As a baseball player at Boston College, my schedule was incredibly rigorous. The team would lift in the gym from 7:00–9:00 in the morning, head to classes from 9:00–1:00, practice from 2:30–5:30 and then have study hall for the rest of the night. Given the demands of the day, it is very common for players to feel tired.
In September of my sophomore year, when I started to feel more sluggish than usual, I figured that the schedule had just caught up with me. But, by October, the fatigue had worsened. I was sleeping 12–14 hours a day, adjusting my schedule to sleep as much as possible, falling asleep during classes or missing classes altogether.
I have a very open relationship with my parents and let them know what was going on. I was tested for mononucleosis, and despite testing negative, I had all the classic symptoms, so my doctor diagnosed me with mono. The incredible fatigue continued, and I had to drop one of my classes. I started to feel really down and even wondered if maybe I was just lazy, despite being an active person my whole life.
I traveled home for Thanksgiving, and I shared with my parents that I thought something was seriously wrong. During my visit, I started to get extreme, sharp pain in my abdomen, like someone had punched me. Eventually, the pain went away, but a few days later, I felt a lump in my testicle while in the shower. I told my parents immediately.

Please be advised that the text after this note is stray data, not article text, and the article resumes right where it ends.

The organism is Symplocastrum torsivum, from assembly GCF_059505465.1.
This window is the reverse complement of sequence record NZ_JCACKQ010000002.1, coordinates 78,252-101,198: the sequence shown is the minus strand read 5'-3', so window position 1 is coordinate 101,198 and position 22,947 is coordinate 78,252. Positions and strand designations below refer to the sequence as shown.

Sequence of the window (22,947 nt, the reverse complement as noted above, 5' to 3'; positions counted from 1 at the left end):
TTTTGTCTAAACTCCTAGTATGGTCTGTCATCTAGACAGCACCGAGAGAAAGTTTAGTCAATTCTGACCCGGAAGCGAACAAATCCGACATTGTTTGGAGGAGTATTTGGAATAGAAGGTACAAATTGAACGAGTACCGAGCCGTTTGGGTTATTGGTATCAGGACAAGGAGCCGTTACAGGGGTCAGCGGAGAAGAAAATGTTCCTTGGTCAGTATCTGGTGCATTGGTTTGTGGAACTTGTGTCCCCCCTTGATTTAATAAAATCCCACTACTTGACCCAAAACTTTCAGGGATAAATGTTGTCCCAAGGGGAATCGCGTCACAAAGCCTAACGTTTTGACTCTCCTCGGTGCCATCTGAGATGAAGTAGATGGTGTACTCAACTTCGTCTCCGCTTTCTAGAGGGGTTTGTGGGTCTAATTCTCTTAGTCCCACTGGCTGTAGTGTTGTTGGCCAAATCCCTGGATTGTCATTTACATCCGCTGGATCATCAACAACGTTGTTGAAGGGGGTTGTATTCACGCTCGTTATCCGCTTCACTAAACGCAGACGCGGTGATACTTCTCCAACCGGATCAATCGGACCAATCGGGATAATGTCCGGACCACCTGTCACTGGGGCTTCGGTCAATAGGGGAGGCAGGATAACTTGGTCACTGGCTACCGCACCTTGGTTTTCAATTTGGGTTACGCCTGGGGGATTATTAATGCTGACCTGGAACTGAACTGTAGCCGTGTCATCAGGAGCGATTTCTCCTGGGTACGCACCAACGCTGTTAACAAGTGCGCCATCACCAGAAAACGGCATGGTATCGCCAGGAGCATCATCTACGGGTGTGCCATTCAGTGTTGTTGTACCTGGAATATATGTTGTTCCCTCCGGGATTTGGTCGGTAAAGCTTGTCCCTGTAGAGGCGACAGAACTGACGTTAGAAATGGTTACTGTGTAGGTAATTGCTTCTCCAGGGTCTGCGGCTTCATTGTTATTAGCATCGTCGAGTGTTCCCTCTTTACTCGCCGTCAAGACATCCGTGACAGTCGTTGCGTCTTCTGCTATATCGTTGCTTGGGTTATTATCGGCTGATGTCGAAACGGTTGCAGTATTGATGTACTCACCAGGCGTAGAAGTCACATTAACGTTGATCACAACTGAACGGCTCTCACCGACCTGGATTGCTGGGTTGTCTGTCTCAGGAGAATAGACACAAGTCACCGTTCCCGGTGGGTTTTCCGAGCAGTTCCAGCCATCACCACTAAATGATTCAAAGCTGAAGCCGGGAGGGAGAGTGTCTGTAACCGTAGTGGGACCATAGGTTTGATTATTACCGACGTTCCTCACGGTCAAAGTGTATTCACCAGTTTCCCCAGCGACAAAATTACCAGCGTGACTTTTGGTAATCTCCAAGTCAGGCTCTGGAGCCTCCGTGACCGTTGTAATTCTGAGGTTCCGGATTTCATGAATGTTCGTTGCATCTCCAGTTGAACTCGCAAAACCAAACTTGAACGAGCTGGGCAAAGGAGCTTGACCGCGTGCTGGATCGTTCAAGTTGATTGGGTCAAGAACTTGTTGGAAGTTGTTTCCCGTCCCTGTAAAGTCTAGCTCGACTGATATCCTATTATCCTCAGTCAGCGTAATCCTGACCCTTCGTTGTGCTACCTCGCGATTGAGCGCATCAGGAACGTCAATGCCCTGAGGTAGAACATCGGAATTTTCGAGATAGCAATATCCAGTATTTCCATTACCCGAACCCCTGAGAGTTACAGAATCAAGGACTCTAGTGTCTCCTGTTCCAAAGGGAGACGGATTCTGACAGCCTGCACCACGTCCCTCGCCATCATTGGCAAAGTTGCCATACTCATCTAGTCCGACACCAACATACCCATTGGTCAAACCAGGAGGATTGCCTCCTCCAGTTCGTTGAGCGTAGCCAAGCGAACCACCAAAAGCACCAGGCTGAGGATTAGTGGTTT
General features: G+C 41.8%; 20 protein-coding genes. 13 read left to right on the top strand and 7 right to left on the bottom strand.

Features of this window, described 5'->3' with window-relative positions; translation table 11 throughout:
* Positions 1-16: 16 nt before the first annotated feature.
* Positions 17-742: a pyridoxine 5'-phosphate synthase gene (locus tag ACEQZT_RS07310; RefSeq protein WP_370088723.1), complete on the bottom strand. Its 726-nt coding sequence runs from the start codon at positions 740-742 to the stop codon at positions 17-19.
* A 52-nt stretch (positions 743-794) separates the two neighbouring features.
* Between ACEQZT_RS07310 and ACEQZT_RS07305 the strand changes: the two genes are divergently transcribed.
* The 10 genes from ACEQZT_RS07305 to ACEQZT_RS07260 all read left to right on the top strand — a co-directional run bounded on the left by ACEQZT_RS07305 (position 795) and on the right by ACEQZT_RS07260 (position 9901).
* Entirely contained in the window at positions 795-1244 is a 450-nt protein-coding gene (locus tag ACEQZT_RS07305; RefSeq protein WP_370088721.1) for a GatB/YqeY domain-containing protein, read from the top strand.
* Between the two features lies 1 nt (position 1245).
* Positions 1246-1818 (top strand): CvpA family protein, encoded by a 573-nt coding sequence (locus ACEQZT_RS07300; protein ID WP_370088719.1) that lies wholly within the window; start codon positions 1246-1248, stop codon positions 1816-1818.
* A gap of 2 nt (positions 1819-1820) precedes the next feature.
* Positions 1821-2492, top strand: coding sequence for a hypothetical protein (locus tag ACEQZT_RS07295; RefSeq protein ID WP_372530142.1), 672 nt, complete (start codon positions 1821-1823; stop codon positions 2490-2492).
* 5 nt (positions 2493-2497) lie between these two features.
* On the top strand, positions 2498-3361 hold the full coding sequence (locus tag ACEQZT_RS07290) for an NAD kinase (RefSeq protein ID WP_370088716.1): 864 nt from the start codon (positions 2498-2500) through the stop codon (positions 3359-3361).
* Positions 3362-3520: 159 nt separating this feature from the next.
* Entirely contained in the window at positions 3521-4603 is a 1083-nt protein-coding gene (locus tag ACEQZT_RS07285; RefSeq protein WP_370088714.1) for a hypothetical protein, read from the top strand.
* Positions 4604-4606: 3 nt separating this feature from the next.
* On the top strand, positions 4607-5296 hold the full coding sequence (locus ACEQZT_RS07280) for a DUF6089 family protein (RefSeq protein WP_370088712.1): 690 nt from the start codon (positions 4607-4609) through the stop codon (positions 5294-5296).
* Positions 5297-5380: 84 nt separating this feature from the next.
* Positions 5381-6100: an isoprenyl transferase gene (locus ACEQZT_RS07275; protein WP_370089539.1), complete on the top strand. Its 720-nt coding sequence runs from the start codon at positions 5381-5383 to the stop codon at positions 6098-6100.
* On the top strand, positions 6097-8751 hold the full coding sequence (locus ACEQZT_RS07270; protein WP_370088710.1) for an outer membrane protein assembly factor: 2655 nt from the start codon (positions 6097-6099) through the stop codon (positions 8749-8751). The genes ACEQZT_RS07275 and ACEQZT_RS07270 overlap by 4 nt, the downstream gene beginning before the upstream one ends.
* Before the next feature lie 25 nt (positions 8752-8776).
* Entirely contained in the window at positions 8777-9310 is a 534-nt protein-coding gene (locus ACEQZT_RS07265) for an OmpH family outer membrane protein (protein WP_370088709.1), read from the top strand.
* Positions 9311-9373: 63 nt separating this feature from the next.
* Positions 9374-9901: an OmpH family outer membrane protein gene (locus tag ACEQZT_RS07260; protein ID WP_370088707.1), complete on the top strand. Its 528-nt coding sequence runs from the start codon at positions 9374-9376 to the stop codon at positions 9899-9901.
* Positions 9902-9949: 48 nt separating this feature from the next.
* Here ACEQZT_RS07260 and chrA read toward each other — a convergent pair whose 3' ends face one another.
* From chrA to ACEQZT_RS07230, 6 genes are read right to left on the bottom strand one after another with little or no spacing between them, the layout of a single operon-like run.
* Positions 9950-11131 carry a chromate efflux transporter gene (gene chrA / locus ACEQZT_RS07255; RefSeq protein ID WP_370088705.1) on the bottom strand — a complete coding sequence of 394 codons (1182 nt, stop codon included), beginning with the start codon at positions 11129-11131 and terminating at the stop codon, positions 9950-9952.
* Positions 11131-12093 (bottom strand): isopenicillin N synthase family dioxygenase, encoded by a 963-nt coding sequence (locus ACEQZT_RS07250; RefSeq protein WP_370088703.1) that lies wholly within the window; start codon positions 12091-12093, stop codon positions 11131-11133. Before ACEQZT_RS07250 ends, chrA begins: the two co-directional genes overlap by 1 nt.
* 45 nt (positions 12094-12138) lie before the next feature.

My father had a friend who died at 16 from testicular cancer. He and my mom, who is a nurse, knew not to wait and took me immediately to get checked. Blood tests revealed that I had stage I embryonal carcinoma, a fast-growing form of testicular cancer. Had I waited even a month longer, I would have had to undergo much more aggressive treatment. After finishing chemotherapy, I proudly had the last day of treatment tattooed on my arm with my friend Asa Floyd, who is also a cancer survivor. I should be back to 100% for the next baseball season.
As I head into my junior year of college, cancer-free, I am eager to share what I have learned. Young people, people who are healthy and active, are not invincible and should always pay attention to changes in their health. Don’t ignore symptoms or something unusual, and advocate for yourself if you feel the answers you are getting from healthcare professionals aren’t right. You know your body best, and an early diagnosis can greatly increase your chance of survival and lessen the need for aggressive treatment.
- extreme fatigue
- sharp abdominal pain
- lump on testicle